The opinion of the court was delivered by: WOOD
1. Plaintiff, Robert J. Hayes, was employed by defendant Bill Haley and His Comets, Inc. from April 3, 1959 to March 31, 1961.
2. Defendant was the corporate cover for a popular band headed by Haley during this period of time. It was primarily engaged in the business of musical entertainment and recorded phonograph records.
3. The band travelled in interstate commerce extensively to perform and plaintiff travelled with it. The records were sold in interstate commerce.
4. Plaintiff was employed to act as a personal assistant to the band leader, Bill Haley, who was the chief officer of the corporation. His duties were to accompany Haley, act generally at his behest, and be available at odd hours for conversation. He also arranged for room and board for the band while on a trip, ensured the availability of the musical instruments for engagements and repacked them.
5. Plaintiff averaged seventy hours a week at his job. His wage rate commencing at $200.00 per week was increased to $300.00 per week on March 18, 1960 and again was increased during the week of November 25, 1960 to $400.00 per week and there remained until plaintiff left defendant's employ. The salary was intended to cover all hours that Hayes worked.
6. Plaintiff could not hire or fire, nor was he a supervisor. His primary duties were not related to management policies or general business operations of defendant and he exercised no discretion or business judgment.
7. Plaintiff on many occasions was not paid his full salary and during other weeks was not paid at all.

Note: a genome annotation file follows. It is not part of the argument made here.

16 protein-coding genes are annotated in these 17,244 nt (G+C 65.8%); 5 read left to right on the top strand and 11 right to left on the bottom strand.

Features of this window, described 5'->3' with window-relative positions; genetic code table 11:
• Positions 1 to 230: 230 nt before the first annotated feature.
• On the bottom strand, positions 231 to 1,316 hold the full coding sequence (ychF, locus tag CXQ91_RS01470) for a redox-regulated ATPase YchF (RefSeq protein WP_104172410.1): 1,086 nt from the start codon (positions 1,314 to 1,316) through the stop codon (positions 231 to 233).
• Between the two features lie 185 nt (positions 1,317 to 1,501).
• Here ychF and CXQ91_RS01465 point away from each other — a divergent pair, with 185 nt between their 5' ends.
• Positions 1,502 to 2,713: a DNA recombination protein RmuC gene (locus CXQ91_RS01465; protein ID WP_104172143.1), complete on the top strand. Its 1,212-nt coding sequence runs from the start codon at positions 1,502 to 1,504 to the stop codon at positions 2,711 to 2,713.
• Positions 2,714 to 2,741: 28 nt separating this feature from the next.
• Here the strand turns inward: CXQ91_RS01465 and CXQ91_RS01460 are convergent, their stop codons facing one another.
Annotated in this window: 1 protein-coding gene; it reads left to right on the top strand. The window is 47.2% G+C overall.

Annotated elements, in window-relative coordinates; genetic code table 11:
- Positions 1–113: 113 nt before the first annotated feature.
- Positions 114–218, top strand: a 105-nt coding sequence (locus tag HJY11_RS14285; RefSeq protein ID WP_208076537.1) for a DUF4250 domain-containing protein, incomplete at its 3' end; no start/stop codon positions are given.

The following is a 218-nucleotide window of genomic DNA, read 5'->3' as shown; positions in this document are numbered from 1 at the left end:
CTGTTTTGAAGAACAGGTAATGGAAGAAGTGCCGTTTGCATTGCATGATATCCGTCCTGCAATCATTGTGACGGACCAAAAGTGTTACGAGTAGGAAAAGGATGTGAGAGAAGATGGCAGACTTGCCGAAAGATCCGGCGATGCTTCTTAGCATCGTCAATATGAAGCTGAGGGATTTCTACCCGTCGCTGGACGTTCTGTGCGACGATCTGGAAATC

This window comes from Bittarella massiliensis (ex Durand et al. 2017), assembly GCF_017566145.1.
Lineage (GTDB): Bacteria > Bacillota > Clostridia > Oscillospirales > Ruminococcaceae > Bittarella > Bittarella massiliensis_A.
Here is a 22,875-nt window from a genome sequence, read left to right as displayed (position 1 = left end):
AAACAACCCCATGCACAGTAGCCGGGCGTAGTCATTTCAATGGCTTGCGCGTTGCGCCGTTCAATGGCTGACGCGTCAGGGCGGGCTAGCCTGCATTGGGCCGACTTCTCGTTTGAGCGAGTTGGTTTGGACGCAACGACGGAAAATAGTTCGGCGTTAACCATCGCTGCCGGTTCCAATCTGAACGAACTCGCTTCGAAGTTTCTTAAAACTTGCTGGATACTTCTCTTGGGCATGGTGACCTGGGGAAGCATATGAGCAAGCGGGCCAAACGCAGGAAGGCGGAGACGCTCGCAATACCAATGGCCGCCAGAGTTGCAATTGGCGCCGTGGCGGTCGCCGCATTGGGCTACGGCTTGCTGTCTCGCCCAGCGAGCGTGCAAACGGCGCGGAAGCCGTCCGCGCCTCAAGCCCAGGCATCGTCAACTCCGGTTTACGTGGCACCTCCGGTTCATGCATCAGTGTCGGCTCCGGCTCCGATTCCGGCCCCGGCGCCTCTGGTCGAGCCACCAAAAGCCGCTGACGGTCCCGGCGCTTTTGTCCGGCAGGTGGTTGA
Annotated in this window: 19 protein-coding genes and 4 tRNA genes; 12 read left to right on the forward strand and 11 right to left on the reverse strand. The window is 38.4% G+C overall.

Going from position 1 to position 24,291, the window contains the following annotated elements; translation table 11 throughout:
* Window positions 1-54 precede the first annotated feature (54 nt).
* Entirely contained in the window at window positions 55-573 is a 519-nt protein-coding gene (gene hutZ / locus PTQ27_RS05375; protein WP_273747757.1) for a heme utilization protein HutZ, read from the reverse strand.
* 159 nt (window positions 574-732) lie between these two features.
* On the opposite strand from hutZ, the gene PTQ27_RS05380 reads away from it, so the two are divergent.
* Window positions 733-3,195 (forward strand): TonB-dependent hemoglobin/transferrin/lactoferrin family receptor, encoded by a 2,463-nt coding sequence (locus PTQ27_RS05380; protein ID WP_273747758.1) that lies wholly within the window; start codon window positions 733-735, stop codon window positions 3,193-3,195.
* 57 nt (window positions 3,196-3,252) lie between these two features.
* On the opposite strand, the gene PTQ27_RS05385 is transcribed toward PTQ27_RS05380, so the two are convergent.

The only questions for disposal are the method of computing the actual damages and what if any damages over and above compensatory are to be allowed. Section 6 of the F.L.S.A. provides that minimum hourly wages must be paid to certain employees in interstate commerce. Section 7 provides that an employer must compensate an employee in any work week longer than forty hours at a rate not less than one-and-one-half times the regular rate at which he is employed.
The regular rate is the hourly rate at which the employee is actually paid for each week's work. Bay Ridge Operating Co., Inc. v. Aaron, 334 U.S. 446, 92 L. Ed. 1502, 68 S. Ct. 1186 (1948). The regular hourly rate of pay is determined by dividing the total remuneration for employment in any workweek by the total number of hours actually worked by an employee in that workweek for which such compensation was paid. Overnight Motor Transportation Co., Inc. v. Missel, 316 U.S. 572, 579, 86 L. Ed. 1682, 62 S. Ct. 1216 (1942). Overtime can easily be computed then by multiplying the number of hours over forty by one-and-one-half times the regular rate. Overnight Motor Transportation Co., Inc. v. Missel, 316 U.S. 572, 86 L. Ed. 1682, 62 S. Ct. 1216 (1942). The addition of the contractual wage and the product of the number of hours over forty times one-half the regular ...